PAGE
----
During the last step of the pass schedule, plate thickness is measured every two passes. The model then calculates the next two drafts, based on that input data, assuring in such way the precision of the finished plate thickness.
This model was tested during real plate mill operation. The equipment characteristics are depicted in Table I. The material processed during these trial runs was the same kind of steel used for the evaluation of the geometrical factor and hot flow strength models used for the calculation of the rolling load, as described before. The finished plates had thicknesses and widths in the range of 8,0 to 40,0 mm and 2000 to 3000 mm, respectively. The slab reheating parameters and start rolling temperatures (1100oC) were kept constant during all these tests.
|Type||4-High, Reversible Rougher|
|Manufacturer||Mitsubishi Heavy Industries|
|Nominal Power||2 x 6000 HP, D.C.|
|Maximum Rolling Load||8000 t|
|Rolling Thickness Range||6 to 150 mm|
|Table Width||4100 mm|
|Gauge Meter||Gamma Ray|
|Roll Speed||40 to 100 rpm|
|Diameter||970 to 1070 mm|
|Diameter||1800 to 2000 mm|
|Mill Stretch||700 t/mm
The trials showed that the performance of the pass schedule model was very promising. The mean difference between the scheduled and real thicknesses was 0,08±0,03 mm, with 95% confidence; the maximum deviation amplitude was 0,19 mm. The respective results for width were 24±5 mm and 40 mm. The variation ranges were considered satisfactory, since they are within the present normal operational conditions of plate rolling at COSIPA.
Model refinement and upgrading. These favourable results encouraged further refinement of the plate mill pass schedule model developed at COSIPA. The first development made, still now in progress, was the extension of the use of this model to the processing of other steel grades, including microalloyed alloys. A research project is under way, with the aim of determining the hot flow strength of the most processed steel grades at COSIPA's plate mill, using torsion tests. That work includes an extended comparison of mathematical models for the calculation of hot flow strength from temperature, strain and strain rate for each alloy studied. Up to now, seven models are being tested: Misaka, Shida, Tarokh, Hajduk, Tegart, Rossard and Jäckel. However, the most promising solution for this modelling is an inedit approach: the use of artificial neural networks, particularly for microalloyed steels, despite their relative greater mathematical complexity. It is also intended to use this resource to describe quantitatively the influence of alloy content on the hot flow strength of steel. Additional parameters that are being determined for microalloyed steels include non-recrystallization temperature (Tnr) and the temperatures of ferrite transformation start (Ar3) and finish (Ar1).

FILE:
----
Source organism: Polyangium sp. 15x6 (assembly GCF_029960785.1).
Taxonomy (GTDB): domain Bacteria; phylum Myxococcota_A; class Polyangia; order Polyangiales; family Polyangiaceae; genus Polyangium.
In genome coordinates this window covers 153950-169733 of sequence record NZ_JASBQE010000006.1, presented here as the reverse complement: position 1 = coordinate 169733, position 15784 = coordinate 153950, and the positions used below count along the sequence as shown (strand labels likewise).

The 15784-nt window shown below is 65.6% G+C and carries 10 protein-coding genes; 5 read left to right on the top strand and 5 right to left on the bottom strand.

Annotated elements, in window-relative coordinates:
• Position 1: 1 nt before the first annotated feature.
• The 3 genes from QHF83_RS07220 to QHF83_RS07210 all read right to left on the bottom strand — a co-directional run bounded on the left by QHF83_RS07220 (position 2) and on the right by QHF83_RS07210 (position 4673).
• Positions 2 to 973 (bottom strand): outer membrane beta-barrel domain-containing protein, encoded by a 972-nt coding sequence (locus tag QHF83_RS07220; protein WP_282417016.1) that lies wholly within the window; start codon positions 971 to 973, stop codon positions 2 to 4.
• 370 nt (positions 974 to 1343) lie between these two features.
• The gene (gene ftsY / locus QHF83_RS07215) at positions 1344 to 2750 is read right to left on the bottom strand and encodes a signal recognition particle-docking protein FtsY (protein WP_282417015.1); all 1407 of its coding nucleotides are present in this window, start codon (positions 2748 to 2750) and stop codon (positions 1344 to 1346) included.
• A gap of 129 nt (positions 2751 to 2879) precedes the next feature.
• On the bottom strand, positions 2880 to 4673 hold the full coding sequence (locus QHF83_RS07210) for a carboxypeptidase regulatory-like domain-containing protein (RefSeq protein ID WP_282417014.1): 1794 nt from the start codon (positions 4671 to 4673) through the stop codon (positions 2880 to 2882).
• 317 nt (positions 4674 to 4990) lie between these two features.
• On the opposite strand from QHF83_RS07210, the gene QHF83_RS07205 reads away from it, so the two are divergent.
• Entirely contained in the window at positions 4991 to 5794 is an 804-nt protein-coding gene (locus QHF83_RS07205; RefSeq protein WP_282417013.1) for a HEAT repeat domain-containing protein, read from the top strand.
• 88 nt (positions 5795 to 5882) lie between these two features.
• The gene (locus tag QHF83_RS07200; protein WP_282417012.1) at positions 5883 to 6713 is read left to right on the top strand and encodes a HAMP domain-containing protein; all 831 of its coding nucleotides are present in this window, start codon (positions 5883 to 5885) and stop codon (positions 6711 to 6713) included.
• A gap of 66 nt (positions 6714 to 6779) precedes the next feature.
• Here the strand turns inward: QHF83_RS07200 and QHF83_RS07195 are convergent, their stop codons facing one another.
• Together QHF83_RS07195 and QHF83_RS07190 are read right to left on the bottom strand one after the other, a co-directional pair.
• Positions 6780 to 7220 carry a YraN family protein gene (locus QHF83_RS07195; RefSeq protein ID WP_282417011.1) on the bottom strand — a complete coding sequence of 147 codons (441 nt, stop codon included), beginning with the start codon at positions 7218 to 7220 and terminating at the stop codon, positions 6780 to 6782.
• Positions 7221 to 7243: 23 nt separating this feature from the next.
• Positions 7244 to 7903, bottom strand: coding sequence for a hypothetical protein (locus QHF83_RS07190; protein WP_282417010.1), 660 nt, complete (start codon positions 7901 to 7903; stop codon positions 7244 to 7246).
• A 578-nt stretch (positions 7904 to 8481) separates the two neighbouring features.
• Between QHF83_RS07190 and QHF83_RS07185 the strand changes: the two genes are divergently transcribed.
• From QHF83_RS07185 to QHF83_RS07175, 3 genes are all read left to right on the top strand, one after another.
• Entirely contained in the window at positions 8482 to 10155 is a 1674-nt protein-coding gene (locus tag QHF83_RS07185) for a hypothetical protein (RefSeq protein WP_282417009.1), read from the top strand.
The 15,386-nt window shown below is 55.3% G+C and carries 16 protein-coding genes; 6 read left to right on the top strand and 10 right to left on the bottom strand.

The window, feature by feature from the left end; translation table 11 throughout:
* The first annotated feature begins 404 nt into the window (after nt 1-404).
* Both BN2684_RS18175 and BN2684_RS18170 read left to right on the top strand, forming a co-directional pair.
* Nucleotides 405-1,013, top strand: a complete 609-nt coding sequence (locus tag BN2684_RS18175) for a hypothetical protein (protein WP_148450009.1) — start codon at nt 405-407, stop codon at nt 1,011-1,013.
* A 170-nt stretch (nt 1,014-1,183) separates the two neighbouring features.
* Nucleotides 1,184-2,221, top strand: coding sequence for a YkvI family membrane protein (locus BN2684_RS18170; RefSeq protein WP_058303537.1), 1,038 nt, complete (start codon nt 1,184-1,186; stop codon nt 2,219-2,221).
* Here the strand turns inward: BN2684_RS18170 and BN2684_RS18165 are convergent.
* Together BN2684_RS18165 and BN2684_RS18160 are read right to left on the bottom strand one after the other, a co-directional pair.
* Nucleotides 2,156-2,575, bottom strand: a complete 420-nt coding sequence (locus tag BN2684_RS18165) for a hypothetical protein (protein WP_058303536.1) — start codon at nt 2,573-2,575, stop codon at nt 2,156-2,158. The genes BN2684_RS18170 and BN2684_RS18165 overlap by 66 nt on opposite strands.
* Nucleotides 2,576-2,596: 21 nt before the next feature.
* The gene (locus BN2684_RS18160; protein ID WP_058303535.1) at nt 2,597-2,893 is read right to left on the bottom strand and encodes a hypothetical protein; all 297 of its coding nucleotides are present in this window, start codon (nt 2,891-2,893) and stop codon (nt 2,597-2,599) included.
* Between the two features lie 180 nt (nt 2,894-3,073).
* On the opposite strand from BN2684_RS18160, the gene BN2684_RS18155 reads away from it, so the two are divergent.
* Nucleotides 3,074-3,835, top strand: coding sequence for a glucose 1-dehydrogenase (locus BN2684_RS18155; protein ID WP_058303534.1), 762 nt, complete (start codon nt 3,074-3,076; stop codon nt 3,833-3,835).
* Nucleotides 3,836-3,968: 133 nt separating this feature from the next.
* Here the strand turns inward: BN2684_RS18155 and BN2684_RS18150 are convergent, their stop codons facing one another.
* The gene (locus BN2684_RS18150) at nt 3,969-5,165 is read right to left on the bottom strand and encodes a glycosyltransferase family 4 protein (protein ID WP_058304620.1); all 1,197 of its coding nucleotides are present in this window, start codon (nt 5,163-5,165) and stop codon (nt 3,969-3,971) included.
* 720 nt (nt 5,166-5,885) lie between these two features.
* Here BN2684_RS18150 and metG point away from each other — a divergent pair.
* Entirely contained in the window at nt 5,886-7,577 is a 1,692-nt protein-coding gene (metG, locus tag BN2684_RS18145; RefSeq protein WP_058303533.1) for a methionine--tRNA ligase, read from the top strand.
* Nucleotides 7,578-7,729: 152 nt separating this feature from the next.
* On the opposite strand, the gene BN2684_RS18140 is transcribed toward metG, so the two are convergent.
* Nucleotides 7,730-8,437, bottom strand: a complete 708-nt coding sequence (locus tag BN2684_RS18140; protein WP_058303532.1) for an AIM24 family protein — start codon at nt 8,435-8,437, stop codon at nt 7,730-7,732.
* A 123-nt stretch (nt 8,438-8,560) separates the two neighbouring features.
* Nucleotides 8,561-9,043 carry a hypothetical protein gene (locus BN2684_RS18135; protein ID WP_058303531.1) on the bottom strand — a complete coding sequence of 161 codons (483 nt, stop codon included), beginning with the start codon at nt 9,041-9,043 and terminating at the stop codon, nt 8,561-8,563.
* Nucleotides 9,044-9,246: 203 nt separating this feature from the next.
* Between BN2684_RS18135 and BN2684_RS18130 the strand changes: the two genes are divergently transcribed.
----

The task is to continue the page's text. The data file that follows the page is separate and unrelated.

The use of artificial neural networks is being tested too regarding the direct calculation of the pass schedule. The great advantage of the artificial neural networks is the fact that there is no need to develop an algorithm to calculate the parameter being modelled, in that case, the pass schedule. They can extract the necessary knowledge (that is, the philosophy of the pass schedule) only from the presentation of real data. They can "learn" the specific rules automatically from a data set containing the association of the real applied rolling process parameters and the real plate characteristics obtained. The first trials showed impressive results and, in fact, pass schedules can be fastly calculated using artificial neural networks, yielding dimensionally precise products, since they were correctly trained with genuine process and product data. Another advantage stands from the fact that, as neural networks can be periodically trained, this kind of model can be dynamically retrofitted during plate mill operation, assuring the precision of the calculated pass schedule. In such a manner, this kind of model can become immune to periodical and unavoidable process variations, like inhomogeneities during the slab reheating process, mill stretch alterations, alloy content oscilations, and so on. The effect of these deviations can be included in the model during the periodically performed "re-training".
A possibility to be considered in a near future is the development of expert systems for the calculation of the pass schedule. The aim of this project is to compare the performance of different Artificial Intelligence approaches in the calculation of the plate mill pass schedule.
Finally, last but not the least, COSIPA's plate mill is to be revamped in the near future. This modernization will include the upgrade of all automation and instrumentation systems, including a more sophisticated data collection system. Special attention is being given to the specification of temperature sensors and flatness meters, as these systems play a vital role in the definition of the final product quality. Of course, systems for plate shape control are being considered also.
All these developments in the field of plate mill automation and instrumentation are only a portion of the global work that COSIPA is developing in order to meet consistently the more and more stringent requirements of the export market of steel plate, keeping the satisfaction of its customers.
|Last Update: 14 May 1996|
|© Antonio Augusto Gorni|